Design your life to include more money, health and happiness with less stuff, space and energy.

Design your life to include more money, health and happiness with less stuff, space and energy.

Occupy Your City this Spring

In many parts of the US and world, spring is springing. Time to take out the lighter jacket and head outdoors. Particularly when living in a smaller abode, it’s important to use your city as a living room, exploiting public space to offset minimal private space. While we’ve tossed out a few public spaces in New York City where those public living rooms might be, there are lesser known spots that often fly beneath the radar.

Privately Owned Public Space (POPS) are located throughout New York and most major cities. They are exactly what they sound like: Spaces you can loiter in, ahem, enjoy, but because they are privately owned, don’t get the hype of major publicly-owned public spaces such as the Highline and Central Park (Zuccotti Park is the one POPS that did get plenty of hype).


A website by APOPS@MAS (Advocates for Privately-Owned Public Spaces at the Municple Arts Society) provides a detailed map of NYC’s 500+ POPS throughout Manhattan, Brooklyn and Long Island. The site even allows you to search based on criteria such as climate control (providing AC in the summer or heat in winter), 24 hour access and spaces that feature programming such as gallery talks.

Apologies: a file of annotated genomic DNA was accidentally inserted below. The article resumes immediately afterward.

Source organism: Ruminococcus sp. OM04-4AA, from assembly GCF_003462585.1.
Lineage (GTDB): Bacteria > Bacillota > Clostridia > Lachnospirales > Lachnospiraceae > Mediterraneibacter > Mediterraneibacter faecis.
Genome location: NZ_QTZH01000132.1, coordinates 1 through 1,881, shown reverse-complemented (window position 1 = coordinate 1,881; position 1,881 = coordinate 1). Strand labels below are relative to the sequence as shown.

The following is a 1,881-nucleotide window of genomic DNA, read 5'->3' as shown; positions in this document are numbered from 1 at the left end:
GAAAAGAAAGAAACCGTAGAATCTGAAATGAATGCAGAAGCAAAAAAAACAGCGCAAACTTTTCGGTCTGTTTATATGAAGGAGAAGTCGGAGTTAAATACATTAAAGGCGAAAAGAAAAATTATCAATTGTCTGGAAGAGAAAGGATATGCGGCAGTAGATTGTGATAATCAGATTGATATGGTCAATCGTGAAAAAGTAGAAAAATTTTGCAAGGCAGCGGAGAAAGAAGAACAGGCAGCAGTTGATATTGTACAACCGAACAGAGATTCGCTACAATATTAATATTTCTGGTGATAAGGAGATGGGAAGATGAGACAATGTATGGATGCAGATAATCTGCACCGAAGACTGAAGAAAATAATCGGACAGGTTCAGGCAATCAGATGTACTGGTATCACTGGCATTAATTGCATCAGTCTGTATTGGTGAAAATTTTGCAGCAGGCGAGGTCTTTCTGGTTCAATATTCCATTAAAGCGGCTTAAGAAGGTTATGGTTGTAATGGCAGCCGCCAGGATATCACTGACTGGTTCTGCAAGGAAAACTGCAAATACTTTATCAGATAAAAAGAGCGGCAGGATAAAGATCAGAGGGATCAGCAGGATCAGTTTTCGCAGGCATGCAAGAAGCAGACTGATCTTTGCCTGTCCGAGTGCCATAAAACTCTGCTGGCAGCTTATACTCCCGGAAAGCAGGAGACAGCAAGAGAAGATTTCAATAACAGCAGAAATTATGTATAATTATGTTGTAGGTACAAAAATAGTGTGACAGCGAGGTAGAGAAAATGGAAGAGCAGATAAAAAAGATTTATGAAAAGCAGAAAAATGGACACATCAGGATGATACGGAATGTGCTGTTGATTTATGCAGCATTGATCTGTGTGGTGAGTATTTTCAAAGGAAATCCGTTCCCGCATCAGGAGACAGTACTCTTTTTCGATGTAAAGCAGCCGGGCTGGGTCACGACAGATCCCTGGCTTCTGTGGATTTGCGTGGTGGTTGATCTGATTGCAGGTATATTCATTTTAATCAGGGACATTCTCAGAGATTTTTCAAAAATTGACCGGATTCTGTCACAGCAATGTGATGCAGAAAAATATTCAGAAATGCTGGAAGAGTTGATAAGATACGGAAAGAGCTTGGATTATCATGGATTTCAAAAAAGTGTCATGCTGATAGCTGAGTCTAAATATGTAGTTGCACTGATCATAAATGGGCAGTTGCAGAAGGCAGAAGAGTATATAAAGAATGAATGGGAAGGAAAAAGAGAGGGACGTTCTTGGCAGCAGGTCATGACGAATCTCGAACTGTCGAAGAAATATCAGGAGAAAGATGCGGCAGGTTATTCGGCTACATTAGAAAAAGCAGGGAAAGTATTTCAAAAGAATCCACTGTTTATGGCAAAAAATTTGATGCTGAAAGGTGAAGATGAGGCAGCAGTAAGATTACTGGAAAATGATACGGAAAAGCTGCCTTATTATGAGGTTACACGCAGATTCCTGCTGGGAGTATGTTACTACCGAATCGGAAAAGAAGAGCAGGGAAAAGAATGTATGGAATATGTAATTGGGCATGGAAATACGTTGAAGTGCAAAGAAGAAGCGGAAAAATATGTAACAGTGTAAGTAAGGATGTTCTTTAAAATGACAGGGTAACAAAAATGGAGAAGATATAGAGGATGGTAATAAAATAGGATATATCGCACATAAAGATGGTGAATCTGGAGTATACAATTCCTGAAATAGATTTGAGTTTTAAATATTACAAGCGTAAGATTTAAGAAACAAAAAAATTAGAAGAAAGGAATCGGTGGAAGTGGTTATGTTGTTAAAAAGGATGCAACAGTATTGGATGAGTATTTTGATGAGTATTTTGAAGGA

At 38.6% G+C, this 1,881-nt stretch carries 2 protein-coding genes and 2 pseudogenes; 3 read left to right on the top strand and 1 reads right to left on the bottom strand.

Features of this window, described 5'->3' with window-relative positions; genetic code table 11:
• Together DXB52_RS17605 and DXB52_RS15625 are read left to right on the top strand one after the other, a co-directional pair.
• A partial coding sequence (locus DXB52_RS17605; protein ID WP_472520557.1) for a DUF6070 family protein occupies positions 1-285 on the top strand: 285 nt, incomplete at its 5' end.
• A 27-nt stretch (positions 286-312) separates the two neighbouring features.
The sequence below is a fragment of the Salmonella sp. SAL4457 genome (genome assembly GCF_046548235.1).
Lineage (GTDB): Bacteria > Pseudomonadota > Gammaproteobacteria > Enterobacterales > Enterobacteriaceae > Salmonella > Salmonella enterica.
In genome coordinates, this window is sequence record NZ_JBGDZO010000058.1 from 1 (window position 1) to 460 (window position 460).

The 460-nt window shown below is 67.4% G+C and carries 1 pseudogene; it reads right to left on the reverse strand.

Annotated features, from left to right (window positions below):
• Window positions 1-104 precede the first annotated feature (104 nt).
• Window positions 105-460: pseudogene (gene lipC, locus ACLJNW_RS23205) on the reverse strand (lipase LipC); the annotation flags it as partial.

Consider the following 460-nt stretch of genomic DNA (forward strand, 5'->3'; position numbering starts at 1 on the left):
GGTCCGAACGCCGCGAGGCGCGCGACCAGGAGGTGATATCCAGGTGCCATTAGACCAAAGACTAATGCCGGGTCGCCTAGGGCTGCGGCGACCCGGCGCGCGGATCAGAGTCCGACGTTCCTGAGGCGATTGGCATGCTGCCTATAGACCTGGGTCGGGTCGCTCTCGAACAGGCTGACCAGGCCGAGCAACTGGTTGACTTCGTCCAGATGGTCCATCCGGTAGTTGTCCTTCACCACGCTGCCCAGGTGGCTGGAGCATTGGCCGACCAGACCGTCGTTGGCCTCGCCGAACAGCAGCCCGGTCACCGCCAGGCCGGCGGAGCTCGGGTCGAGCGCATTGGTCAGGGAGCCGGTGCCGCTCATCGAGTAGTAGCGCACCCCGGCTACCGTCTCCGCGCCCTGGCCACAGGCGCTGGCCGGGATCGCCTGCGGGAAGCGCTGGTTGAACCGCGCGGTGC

The APOPS@MAS site is not only a database, but an advocate of proper stewardship of these spaces. They say this about the spaces and the organization’s mission:

Built and managed by office and residential skyscraper owners in return for valuable floor area bonuses and other zoning concessions, these privately owned spaces are legally required to be open for public use. While some are quite good, others are problematic. APOPS@MAS seeks to sustain and improve all spaces through constructive engagement with owners, public officials, community boards, civic groups, and, most fundamentally, with you.

Detailed descriptions of the spaces are available on the site so you can steer clear of the problematic sites (admittedly, many are just charmless spaces at the bases of skyscrapers).

We did a little digging and found databases for San Francisco (and this one), Seattle and London.

Like the smartphone you accidentally realized had way more cool features than you ever knew how to use, most cities hold many untapped wonders such as POPS that make our lives richer.

Do you have any secret spots in your city? Let us know in our comments section.